Maurizio Galbaio

Maurizio Galbaio (Latin: Mauricius Galba) (died 797) was the seventh traditional, but fifth historical, Doge of Venice from 764 to his death. He was the first great doge, who reigned for 22 years and set Venice on its path to independence and success.


Maurizio was raised to the dogeship at a time when two tribunes were being elected annually to check the power of the doge. His predecessor had been from a pro-Lombard faction, but Maurizio was a wealthy man from pro-Byzantine Heraclea. He opposed both the strong republican faction, which supported moving towards de facto independence, and the pro-Frankish and pro-Lombard factions. He received the titles of magister militum and hypatos from the Emperor Leo IV.[1]

The Lombard king Desiderius, in light of the alliance between the papacy and the Frankish king Charlemagne and the strong clerical support for Frankish hegemony in Venice, ravaged the states of the church and Istria, even capturing the doge's son Giovanni. Through the pope, Maurizio sent ambassadors to Charlemagne and his son was released. Maurizio then made the first of many subsequent attempts to create a hereditary dogeship when, in 778, he had his son made a second doge. Maurizio obtained the consent of the emperor of the East for this last act.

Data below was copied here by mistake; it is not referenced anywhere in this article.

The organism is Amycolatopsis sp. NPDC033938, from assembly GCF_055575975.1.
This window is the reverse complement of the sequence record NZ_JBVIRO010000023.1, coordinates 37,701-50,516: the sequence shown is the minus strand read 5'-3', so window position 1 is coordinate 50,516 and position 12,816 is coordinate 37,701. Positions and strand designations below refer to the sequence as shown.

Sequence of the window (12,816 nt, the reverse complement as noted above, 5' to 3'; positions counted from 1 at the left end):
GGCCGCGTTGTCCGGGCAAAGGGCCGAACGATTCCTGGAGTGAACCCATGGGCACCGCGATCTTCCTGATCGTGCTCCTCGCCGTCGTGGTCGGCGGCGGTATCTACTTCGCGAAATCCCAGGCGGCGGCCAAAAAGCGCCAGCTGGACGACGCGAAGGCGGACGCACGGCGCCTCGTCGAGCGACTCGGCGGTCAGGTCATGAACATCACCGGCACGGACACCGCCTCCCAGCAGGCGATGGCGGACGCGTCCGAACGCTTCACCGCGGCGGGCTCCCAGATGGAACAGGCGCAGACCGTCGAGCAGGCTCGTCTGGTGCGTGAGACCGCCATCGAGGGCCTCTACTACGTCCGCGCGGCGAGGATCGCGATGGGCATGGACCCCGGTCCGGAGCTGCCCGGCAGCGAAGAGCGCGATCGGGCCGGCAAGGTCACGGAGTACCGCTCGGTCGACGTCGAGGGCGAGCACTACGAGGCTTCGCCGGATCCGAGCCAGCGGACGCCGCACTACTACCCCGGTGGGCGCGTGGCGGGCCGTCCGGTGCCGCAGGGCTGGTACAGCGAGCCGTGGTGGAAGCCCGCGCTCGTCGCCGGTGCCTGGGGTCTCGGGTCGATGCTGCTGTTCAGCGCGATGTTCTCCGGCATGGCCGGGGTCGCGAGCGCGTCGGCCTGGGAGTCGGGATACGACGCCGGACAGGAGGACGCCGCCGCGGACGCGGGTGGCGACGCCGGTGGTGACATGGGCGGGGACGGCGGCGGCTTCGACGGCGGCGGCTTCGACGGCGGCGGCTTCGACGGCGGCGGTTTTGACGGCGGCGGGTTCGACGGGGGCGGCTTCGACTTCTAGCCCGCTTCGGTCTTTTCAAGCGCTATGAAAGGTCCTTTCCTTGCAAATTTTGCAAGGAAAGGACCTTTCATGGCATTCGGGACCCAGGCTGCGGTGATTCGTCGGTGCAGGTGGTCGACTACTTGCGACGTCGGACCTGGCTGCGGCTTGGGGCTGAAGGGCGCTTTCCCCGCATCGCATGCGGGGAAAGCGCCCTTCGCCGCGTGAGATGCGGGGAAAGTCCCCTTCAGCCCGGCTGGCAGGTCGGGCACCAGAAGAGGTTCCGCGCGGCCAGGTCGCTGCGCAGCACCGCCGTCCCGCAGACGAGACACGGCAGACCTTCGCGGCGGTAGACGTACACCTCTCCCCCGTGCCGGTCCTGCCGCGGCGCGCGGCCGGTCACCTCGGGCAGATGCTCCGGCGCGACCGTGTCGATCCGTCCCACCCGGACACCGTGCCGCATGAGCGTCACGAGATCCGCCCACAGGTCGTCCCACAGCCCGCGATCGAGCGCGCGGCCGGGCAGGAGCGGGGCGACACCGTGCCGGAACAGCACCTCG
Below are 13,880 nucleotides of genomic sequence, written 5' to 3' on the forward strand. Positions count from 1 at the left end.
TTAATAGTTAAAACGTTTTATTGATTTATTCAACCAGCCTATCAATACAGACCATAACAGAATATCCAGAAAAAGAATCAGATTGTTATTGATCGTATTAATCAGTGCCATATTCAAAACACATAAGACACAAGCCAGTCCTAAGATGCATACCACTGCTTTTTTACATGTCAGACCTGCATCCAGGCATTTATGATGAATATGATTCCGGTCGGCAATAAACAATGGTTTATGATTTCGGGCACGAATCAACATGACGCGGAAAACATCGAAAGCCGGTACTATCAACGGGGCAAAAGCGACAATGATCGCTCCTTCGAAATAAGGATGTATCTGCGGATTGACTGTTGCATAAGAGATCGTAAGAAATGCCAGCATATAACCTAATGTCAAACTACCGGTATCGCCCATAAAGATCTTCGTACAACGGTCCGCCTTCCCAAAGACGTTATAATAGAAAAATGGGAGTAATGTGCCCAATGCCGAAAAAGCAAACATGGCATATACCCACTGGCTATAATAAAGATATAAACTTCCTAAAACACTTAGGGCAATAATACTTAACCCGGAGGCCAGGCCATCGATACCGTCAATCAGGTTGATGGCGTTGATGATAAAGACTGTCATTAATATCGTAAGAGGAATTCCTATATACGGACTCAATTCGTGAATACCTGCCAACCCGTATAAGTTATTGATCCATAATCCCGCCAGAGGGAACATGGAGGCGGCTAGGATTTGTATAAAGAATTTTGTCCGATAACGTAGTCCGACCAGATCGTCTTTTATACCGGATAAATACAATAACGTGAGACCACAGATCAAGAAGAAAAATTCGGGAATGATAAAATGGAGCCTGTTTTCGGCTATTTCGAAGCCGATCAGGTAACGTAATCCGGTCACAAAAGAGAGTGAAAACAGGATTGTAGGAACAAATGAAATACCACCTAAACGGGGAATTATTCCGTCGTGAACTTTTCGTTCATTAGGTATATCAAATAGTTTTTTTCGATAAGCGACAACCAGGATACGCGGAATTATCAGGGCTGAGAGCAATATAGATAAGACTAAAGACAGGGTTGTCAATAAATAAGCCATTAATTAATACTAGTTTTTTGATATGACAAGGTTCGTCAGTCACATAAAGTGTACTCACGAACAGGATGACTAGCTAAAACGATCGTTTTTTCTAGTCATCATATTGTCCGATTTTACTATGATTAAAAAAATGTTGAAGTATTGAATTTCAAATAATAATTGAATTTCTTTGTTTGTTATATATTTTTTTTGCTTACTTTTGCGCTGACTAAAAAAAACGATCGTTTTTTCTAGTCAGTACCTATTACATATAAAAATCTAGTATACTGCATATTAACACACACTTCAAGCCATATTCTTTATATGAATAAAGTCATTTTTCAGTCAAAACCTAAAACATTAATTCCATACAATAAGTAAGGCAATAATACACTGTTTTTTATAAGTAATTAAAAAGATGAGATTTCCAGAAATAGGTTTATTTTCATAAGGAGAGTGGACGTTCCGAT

During Maurizio's final eleven years, the Venetians expanded permanently to the Rialto islands. On the little island of Olivolo (now Castello), he reconsecrated the church of SS Bacchus and Sergius as that of St Peter. It was raised to episcopal status and was the cathedral of Venice throughout the republican era. The low point of Maurizio's reign was the expulsion from the Pentapolis of Venetian traders for trading in slaves and eunuchs.

Maurizio was succeeded by his son on his death. His name, Galbaio, came from his reputed descent from the ancient Roman emperor Galba.



  1. Raixe Venete, el jornale dei Veneti -, el sito Veneto - in lingua veneta (dialetto veneto)
Political offices
Preceded by
Domenico Monegario
Doge of Venice
Succeeded by
Giovanni Galbaio
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